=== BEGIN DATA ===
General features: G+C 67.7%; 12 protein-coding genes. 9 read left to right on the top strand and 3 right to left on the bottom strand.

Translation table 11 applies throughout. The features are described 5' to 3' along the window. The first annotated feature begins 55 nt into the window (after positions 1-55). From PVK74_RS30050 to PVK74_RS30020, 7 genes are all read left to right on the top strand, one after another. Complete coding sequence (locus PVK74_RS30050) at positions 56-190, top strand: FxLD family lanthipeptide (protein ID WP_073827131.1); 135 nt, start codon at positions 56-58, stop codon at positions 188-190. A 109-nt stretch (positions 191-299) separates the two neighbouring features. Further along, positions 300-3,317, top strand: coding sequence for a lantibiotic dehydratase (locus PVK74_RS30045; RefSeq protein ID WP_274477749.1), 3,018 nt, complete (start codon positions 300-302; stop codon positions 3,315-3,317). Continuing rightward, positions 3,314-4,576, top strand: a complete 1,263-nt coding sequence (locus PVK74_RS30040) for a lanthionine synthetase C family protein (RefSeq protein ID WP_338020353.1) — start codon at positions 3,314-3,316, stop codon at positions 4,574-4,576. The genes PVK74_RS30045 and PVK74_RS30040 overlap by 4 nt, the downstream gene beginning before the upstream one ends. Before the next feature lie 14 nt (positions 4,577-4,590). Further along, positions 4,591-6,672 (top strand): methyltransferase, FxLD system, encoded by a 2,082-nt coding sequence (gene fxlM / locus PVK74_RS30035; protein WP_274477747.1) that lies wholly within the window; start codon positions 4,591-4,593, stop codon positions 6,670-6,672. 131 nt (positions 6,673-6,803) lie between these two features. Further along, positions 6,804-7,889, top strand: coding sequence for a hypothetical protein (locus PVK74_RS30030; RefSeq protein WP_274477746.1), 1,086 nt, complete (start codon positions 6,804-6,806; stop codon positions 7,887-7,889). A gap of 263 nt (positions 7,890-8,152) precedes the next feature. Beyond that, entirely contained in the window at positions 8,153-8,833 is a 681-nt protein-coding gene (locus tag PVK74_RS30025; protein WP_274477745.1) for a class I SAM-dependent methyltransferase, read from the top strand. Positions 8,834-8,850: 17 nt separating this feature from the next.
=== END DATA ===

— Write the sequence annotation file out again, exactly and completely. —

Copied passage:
General features: G+C 67.7%; 12 protein-coding genes. 9 read left to right on the top strand and 3 right to left on the bottom strand.

Translation table 11 applies throughout. The features are described 5' to 3' along the window. The first annotated feature begins 55 nt into the window (after positions 1-55). From PVK74_RS30050 to PVK74_RS30020, 7 genes are all read left to right on the top strand, one after another. Complete coding sequence (locus PVK74_RS30050) at positions 56-190, top strand: FxLD family lanthipeptide (protein ID WP_073827131.1); 135 nt, start codon at positions 56-58, stop codon at positions 188-190. A 109-nt stretch (positions 191-299) separates the two neighbouring features. Further along, positions 300-3,317, top strand: coding sequence for a lantibiotic dehydratase (locus PVK74_RS30045; RefSeq protein ID WP_274477749.1), 3,018 nt, complete (start codon positions 300-302; stop codon positions 3,315-3,317). Continuing rightward, positions 3,314-4,576, top strand: a complete 1,263-nt coding sequence (locus PVK74_RS30040) for a lanthionine synthetase C family protein (RefSeq protein ID WP_338020353.1) — start codon at positions 3,314-3,316, stop codon at positions 4,574-4,576. The genes PVK74_RS30045 and PVK74_RS30040 overlap by 4 nt, the downstream gene beginning before the upstream one ends. Before the next feature lie 14 nt (positions 4,577-4,590). Further along, positions 4,591-6,672 (top strand): methyltransferase, FxLD system, encoded by a 2,082-nt coding sequence (gene fxlM / locus PVK74_RS30035; protein WP_274477747.1) that lies wholly within the window; start codon positions 4,591-4,593, stop codon positions 6,670-6,672. 131 nt (positions 6,673-6,803) lie between these two features. Further along, positions 6,804-7,889, top strand: coding sequence for a hypothetical protein (locus PVK74_RS30030; RefSeq protein WP_274477746.1), 1,086 nt, complete (start codon positions 6,804-6,806; stop codon positions 7,887-7,889). A gap of 263 nt (positions 7,890-8,152) precedes the next feature. Beyond that, entirely contained in the window at positions 8,153-8,833 is a 681-nt protein-coding gene (locus tag PVK74_RS30025; protein WP_274477745.1) for a class I SAM-dependent methyltransferase, read from the top strand. Positions 8,834-8,850: 17 nt separating this feature from the next.